Labour Party Leader Keir Starmer has announced plans to improve the United Kingdom’s trading relationship with the European Union (EU) if his party wins the next election in 2025. In an interview with the Financial Times, Starmer stated that he would seek closer ties with the bloc during the review of the current partnership in 2025. However, he emphasized that he did not intend to rejoin the EU’s single market or customs union.
Instead, the Labour Party aims to enhance the existing Trade and Cooperation Agreement (TCA) established by former Prime Minister Boris Johnson in 2021. Starmer expressed the desire for closer collaboration with the EU in areas such as security, innovation, and research. Labour has consistently advocated for improved relations with the EU, including a deal that would reduce the need for checks and paperwork on animal and food products, as well as closer ties in professional and financial services.
Nevertheless, the party clarifies that it does not intend to renegotiate the TCA but rather aims to make improvements to the current agreement. Starmer was quoted by the Financial Times as saying, “Almost everyone recognises the deal Johnson struck is not a good deal — it’s far too thin. As we go into 2025, we will attempt to get a much better deal for the UK.”
Brexit has had a significant impact on the UK economy, according to the Bank of England. The central bank has stated that leaving the EU has reduced the country’s economic growth capacity, leading to decreased investment and productivity. Although the bank acknowledged that the effects were not larger than anticipated, its deputy governor, Ben Broadbent, noted that the impact had been more immediate than expected.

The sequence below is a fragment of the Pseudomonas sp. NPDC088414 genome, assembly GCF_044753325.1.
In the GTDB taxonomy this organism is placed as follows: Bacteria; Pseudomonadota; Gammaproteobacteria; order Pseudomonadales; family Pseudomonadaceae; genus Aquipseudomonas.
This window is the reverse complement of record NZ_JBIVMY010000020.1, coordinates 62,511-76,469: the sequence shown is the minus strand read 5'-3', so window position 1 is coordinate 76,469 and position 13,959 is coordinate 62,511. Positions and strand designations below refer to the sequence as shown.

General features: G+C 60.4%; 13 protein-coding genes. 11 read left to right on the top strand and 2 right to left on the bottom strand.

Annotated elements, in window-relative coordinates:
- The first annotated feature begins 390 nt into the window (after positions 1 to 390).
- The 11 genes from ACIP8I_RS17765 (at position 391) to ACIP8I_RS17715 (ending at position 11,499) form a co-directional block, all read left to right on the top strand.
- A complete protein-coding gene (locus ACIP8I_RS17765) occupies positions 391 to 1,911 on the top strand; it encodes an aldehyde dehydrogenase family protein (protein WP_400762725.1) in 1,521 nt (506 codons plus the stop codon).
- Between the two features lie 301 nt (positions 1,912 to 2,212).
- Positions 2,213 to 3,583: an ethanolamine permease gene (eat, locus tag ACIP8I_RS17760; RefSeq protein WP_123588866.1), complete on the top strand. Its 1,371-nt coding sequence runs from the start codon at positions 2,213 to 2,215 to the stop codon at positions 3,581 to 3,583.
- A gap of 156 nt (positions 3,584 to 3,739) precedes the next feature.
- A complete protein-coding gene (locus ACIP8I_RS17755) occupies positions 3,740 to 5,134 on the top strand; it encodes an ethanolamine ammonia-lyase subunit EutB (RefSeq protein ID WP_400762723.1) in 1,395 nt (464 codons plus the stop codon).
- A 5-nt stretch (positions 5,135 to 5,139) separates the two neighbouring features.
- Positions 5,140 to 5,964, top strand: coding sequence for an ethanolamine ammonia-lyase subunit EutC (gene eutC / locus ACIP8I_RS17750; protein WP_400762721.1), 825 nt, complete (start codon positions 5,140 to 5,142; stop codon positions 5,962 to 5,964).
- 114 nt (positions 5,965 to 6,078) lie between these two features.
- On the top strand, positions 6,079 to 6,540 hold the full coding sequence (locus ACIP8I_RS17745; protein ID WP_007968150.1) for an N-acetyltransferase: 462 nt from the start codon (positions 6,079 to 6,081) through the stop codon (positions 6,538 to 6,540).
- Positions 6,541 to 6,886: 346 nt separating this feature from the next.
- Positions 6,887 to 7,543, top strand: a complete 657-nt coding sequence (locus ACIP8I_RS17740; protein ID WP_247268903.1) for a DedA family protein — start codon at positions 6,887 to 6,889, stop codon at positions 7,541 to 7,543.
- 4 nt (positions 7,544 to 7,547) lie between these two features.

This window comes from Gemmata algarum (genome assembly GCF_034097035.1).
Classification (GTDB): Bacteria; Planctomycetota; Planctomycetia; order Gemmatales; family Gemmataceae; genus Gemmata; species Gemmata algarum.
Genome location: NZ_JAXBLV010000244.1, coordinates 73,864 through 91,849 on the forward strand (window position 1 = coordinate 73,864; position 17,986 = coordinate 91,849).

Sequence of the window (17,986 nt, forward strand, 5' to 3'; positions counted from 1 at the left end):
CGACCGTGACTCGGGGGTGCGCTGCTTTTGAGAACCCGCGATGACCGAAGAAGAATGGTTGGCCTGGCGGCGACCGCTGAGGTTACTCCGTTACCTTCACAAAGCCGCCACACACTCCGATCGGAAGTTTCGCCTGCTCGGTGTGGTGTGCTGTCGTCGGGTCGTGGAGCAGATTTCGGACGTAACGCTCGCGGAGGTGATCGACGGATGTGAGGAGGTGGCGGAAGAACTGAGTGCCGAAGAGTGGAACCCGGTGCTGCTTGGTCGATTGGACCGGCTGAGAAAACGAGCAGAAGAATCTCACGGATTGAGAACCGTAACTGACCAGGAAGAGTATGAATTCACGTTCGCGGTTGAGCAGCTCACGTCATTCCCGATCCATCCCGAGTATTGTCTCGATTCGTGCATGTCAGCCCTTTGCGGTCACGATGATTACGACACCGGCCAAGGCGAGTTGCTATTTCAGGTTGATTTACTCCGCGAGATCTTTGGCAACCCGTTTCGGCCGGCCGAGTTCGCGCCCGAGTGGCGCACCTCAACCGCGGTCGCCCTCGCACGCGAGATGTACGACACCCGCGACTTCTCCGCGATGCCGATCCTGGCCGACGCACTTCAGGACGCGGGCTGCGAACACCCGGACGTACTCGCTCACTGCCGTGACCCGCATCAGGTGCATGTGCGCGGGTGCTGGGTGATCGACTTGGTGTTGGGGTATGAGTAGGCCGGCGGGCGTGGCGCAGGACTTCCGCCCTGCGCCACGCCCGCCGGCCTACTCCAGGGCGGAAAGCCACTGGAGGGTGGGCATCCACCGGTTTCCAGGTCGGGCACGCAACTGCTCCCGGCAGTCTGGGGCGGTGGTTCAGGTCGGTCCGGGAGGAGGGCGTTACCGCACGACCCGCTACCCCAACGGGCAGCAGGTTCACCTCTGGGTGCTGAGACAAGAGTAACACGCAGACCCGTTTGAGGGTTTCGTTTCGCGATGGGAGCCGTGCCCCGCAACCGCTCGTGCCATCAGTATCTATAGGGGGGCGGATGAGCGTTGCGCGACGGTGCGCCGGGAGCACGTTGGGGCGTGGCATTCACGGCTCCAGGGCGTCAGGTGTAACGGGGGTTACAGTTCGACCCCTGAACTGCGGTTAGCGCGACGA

Recent opinion polls indicate that the Labour Party holds a lead of approximately 20 points over Prime Minister Rishi Sunak’s Conservative Party, ahead of an expected election next year. Moreover, most British citizens believe that Brexit was a mistake. However, Starmer faces the challenge of striking a delicate balance between pursuing better economic ties and avoiding criticism from both Brexit supporters and critics who accuse him of seeking to reverse the results of the 2016 Brexit referendum.
Responding to Starmer’s announcement, Britain’s pensions minister Laura Trott expressed concerns about the Labour leader’s changing stance on Brexit. Trott highlighted Starmer’s previous advocacy for a second referendum and questioned the potential consequences of reopening the trade deal.
As the UK looks ahead to the next election, Starmer’s commitment to improving the country’s trading relationship with the EU has generated intrigue among voters. With Brexit continuing to shape the political landscape, the outcome of the election and the future of the UK’s relationship with the EU remain important topics for both politicians and the general public.
More detail via Malay Mail here… ( Image via Malay Mail )